Local 46 Bar will be back but then renamed Local 38 in its new space

Local 46 will reopen from April to October for its 10th and final summer. (BusinessDen file)

Local 46 Bar and Biergarten is getting an encore, in more ways than one.

Owners Niya and Grant Gingerich closed the bar at 4586 Tennyson St. in Berkeley at the end of October. They feared the business would not be able to make it through the winter with limited capacity, and their landlord had received a certificate of demolition eligibility ahead of a planned sale to a developer.

Three months later, however, the couple has worked out a temporary lease with their landlord and plans to reopen Local 46 from April to October for its 10th and final summer.

“The neighborhood hasn’t been the same since we left,” Niya said.

And the party won’t stop there.

The Gingerichs have also found a new location to keep the bar’s legacy alive, just a mile away from its previous spot. They hope to open what will now be called Local 38 at 3930 W. 38th Ave. by the end of the year, after wrapping up on Tennyson.

“We didn’t want to lose momentum, and we were feeling really sad about the loss of Local 46, so this opportunity was just too good to pass up,” Niya said. “We get to keep our staff, our regulars, and continue to embrace the community we love.”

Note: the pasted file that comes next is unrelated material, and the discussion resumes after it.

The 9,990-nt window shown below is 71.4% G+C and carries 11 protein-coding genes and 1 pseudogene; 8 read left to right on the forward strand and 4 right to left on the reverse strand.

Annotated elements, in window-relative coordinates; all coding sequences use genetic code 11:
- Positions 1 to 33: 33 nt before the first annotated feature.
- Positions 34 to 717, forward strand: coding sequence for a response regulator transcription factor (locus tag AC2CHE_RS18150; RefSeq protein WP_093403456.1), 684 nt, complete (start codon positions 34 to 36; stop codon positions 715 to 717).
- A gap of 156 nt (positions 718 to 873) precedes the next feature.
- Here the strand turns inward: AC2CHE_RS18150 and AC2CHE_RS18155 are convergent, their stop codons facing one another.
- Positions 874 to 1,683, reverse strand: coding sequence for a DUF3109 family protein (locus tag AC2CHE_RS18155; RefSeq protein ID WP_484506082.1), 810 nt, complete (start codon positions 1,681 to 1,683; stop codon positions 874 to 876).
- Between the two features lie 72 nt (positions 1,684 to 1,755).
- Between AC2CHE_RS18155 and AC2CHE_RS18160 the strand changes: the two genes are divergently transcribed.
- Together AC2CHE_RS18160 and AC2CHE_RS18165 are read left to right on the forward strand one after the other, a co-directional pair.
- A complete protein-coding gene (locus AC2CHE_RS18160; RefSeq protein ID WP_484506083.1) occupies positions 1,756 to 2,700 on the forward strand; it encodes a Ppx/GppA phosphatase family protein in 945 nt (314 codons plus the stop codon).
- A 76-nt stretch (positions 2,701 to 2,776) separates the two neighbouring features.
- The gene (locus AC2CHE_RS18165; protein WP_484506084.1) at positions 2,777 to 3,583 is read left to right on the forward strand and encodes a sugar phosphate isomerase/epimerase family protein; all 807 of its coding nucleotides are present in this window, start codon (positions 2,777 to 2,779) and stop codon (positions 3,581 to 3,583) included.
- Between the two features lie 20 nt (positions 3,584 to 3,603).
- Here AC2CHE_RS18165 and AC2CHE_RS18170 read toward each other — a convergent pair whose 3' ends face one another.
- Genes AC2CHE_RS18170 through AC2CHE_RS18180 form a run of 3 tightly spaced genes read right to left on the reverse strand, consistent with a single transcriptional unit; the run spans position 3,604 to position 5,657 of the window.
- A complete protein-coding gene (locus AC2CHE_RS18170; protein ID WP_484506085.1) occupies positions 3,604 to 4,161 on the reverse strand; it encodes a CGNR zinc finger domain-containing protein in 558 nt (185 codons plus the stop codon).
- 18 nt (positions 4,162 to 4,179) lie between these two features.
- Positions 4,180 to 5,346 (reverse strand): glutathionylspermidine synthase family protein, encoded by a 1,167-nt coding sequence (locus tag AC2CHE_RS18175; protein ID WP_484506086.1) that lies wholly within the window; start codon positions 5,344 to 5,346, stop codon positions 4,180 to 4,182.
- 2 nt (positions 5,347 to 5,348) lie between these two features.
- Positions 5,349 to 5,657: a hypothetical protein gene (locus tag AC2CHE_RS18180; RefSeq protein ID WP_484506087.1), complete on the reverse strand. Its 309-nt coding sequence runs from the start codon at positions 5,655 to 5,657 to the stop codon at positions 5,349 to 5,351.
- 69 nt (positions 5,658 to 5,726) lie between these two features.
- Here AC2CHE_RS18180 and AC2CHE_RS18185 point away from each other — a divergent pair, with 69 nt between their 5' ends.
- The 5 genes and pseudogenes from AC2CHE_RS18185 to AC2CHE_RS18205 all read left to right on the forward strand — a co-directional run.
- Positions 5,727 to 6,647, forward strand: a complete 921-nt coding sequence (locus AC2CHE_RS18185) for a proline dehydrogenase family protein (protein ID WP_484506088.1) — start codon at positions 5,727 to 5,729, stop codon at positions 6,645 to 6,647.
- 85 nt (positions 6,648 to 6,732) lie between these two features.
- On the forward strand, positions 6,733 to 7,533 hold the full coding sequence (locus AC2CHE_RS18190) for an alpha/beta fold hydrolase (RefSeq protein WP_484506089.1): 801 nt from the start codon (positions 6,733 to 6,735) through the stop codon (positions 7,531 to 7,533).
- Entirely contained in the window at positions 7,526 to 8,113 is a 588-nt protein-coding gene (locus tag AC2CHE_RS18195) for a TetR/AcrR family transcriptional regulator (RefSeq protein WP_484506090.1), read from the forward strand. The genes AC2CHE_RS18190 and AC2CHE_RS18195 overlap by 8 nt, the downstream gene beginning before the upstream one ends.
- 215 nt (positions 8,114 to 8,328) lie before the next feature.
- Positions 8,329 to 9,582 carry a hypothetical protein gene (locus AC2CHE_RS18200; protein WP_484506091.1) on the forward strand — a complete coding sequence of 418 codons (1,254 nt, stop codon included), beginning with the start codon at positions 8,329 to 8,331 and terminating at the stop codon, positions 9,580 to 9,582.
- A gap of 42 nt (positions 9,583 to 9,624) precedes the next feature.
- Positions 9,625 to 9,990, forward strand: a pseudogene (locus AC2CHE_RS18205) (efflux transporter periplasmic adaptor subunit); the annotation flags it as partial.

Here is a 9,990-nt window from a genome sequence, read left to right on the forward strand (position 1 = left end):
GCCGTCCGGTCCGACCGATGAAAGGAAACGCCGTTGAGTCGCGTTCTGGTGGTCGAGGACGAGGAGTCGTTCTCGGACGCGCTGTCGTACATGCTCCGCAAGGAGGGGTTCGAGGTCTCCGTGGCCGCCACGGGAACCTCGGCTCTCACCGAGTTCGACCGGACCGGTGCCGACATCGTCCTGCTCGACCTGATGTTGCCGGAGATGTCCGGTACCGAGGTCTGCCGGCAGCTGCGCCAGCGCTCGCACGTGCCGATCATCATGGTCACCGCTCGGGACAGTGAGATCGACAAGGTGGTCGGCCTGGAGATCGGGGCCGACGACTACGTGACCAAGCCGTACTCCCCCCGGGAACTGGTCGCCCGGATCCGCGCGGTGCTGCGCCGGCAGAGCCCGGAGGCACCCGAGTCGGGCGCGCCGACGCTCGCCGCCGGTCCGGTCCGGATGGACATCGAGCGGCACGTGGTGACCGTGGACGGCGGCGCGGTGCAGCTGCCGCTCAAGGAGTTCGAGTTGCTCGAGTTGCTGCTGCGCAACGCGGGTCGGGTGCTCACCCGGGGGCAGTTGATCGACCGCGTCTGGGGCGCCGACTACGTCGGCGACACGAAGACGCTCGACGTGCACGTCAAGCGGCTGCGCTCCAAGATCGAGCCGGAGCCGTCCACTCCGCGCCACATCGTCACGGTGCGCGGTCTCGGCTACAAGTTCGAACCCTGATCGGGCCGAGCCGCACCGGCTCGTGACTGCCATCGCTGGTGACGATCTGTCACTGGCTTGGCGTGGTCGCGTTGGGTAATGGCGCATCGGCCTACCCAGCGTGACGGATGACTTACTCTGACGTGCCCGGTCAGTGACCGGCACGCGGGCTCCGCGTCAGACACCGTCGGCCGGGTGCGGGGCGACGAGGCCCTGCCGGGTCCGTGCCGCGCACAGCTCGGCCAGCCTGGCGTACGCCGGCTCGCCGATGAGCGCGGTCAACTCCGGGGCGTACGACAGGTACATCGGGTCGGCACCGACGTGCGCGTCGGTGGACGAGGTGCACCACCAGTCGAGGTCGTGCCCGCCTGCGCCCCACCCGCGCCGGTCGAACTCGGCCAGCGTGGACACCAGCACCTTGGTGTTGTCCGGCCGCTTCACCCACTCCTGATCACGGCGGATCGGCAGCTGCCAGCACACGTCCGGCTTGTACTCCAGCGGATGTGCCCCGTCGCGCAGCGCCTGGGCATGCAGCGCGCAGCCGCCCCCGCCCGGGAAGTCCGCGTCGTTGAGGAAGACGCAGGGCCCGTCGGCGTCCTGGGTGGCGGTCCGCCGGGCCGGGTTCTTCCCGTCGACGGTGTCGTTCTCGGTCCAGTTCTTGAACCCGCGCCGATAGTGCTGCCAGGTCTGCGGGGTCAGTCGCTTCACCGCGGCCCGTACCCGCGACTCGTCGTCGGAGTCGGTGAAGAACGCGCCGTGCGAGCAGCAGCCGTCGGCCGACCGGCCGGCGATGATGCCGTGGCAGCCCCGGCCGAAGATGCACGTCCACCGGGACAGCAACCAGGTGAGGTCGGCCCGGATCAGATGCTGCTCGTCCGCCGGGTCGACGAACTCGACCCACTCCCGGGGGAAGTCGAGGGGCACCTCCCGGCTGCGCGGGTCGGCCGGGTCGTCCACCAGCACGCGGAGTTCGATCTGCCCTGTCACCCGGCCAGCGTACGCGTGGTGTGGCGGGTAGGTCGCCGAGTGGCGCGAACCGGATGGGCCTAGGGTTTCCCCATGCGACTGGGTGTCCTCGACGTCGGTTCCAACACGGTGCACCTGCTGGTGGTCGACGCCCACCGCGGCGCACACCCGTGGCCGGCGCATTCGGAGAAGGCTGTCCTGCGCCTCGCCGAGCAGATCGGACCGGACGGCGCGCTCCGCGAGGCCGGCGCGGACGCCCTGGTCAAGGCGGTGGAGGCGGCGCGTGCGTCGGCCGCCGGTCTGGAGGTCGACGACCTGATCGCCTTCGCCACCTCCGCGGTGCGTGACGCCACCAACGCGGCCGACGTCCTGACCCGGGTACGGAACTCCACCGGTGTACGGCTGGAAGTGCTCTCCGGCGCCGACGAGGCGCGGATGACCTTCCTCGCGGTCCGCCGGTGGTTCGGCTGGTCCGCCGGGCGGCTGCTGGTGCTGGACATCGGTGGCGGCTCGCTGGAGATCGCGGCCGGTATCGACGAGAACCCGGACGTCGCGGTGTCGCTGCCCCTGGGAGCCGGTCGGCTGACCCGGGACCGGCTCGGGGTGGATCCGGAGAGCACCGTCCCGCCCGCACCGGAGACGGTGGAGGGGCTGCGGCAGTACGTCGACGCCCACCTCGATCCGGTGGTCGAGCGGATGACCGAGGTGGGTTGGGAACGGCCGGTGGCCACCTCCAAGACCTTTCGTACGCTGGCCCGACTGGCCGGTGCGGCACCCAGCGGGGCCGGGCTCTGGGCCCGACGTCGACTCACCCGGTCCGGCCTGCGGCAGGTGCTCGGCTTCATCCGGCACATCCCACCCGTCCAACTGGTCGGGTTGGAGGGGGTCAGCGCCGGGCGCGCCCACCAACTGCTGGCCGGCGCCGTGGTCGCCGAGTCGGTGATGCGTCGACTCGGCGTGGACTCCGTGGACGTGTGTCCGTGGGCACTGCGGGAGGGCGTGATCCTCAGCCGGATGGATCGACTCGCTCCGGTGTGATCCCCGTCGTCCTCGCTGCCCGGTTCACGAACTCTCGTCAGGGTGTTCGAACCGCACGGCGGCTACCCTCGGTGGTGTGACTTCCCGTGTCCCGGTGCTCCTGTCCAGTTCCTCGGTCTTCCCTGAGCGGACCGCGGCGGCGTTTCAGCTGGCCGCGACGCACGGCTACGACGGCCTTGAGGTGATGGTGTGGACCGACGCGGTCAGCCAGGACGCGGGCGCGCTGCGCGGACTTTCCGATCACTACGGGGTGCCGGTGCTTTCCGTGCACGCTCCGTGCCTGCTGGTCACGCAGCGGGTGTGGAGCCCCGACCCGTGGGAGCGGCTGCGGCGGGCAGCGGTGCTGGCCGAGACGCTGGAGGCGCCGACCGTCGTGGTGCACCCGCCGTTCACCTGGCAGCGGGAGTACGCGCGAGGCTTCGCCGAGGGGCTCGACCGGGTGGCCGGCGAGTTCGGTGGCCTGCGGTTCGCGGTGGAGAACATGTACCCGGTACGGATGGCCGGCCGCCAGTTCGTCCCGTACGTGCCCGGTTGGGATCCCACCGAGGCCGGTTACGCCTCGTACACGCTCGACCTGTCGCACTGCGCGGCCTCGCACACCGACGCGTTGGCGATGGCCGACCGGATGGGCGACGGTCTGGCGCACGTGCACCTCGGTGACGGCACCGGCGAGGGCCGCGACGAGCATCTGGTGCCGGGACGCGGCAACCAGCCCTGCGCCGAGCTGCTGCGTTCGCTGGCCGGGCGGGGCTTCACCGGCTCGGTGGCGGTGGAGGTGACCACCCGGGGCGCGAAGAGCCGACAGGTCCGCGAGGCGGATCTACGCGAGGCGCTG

The couple said they have learned their lesson from leasing their previous space on Tennyson Street, where they originally opened in 2012. Their landlord, Berkeley Park Partners LLC, owns their single-story property and three other lots next door. But it plans to sell the 1.08 acres to Washington-based Holland Partner Groups, which has proposed a three-story apartment complex on the site.

The owners of Local 46 plan to give their new location a facelift before reopening as Local 38. (Courtesy of Niya Gingerich)

This time, the Gingerichs are part-owners of the real estate. A few months ago, they were approached by the owners of 3930 W. 38th Ave. — Kris Miller, Christian Thompson and Chris Reiss — who were also interested in investing in the new concept. The 3,703-square-foot building has been vacant for five years and had previously hosted a spinoff of downtown jazz bar El Chapultepec from 2007 to 2014.

“There won’t be any more landlord-tenant complications, and it just feels like we have a really good team,” Niya said. “If anything crazy happens with another shutdown, they’re invested in the business as much as we’re invested in the real estate, which is much more aligned.”

Local 38 will have an outdoor Biergarten with a capacity of 130 visitors. Its current spot can fit 300, not counting pandemic restrictions.

The city initially denied Local 38’s request for a zoning permit for its new location, citing concerns about noise and light mitigation outdoors.

But, on Tuesday, Denver’s Board of Adjustments approved Local 38’s appeal. The Gingerichs and their partners received approval for hours of operation ending at 10 p.m. on weekdays and 11 p.m. on weekends, as well as outdoor speakers and a closed-off fence for the patio. But they were denied approval for live music outdoors.

“The city suggested we postpone the hearing to work with them and get a letter of approval, but the carrying costs were laying heavy on us,” Niya said. “So we’re happy the board saw our case and took our good record of nine years as business owners with a similar concept in this community in good faith.”

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